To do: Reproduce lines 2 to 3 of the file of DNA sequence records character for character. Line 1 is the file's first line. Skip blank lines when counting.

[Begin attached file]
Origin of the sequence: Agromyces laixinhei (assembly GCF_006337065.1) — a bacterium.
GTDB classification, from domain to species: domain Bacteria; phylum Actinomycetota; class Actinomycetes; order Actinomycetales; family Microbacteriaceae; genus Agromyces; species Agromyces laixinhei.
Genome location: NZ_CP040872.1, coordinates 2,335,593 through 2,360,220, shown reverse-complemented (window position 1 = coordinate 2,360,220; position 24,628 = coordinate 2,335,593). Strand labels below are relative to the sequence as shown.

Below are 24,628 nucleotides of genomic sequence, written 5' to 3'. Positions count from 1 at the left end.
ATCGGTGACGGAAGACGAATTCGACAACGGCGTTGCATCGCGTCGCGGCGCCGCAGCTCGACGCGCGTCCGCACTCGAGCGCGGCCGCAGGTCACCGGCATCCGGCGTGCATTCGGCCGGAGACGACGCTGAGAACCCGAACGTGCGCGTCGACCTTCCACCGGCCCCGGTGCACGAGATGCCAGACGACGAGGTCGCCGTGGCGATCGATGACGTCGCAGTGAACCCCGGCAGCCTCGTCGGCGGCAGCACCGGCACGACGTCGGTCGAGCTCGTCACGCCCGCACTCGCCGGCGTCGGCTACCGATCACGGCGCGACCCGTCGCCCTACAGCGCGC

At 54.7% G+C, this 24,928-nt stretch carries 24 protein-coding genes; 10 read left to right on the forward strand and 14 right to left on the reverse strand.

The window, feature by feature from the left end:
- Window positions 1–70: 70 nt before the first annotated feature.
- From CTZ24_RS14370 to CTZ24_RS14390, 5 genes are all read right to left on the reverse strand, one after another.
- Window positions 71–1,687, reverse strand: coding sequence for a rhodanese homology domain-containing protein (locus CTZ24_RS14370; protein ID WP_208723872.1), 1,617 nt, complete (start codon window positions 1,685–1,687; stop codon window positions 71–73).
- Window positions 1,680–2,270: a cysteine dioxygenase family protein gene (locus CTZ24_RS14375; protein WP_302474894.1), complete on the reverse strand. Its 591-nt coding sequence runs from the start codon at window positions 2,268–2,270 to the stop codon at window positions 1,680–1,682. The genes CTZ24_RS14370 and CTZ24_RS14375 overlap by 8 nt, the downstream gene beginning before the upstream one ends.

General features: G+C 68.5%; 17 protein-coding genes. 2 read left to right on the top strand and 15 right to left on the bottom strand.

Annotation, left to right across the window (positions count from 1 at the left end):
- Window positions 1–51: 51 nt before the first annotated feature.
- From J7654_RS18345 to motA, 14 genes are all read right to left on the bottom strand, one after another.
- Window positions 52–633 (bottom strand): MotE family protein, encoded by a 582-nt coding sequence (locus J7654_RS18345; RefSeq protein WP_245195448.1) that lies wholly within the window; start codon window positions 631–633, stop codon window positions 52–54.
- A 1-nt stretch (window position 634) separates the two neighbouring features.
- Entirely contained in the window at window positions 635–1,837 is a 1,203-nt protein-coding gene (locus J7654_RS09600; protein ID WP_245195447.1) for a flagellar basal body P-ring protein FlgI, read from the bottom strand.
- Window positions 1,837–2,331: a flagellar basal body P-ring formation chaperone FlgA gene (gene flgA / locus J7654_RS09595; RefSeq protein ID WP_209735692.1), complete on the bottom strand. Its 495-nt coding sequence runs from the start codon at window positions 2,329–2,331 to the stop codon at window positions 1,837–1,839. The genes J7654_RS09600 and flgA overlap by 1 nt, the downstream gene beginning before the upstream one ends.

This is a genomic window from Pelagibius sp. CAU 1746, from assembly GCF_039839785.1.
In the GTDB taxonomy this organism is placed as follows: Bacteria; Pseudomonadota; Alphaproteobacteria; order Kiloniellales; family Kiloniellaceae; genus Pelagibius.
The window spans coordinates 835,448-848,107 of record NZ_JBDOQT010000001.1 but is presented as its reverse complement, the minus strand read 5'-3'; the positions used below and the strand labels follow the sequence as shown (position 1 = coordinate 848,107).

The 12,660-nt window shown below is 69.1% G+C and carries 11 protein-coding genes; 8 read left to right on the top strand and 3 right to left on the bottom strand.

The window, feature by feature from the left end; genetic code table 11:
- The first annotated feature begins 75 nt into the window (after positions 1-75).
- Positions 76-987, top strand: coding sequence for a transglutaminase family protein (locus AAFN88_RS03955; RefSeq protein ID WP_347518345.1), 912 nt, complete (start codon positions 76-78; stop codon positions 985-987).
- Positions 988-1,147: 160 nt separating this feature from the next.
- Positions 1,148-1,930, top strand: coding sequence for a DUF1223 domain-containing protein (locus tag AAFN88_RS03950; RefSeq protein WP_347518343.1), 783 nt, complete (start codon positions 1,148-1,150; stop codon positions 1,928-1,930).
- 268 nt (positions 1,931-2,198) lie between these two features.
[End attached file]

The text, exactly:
GTDB classification, from domain to species: domain Bacteria; phylum Actinomycetota; class Actinomycetes; order Actinomycetales; family Microbacteriaceae; genus Agromyces; species Agromyces laixinhei.
Genome location: NZ_CP040872.1, coordinates 2,335,593 through 2,360,220, shown reverse-complemented (window position 1 = coordinate 2,360,220; position 24,628 = coordinate 2,335,593). Strand labels below are relative to the sequence as shown.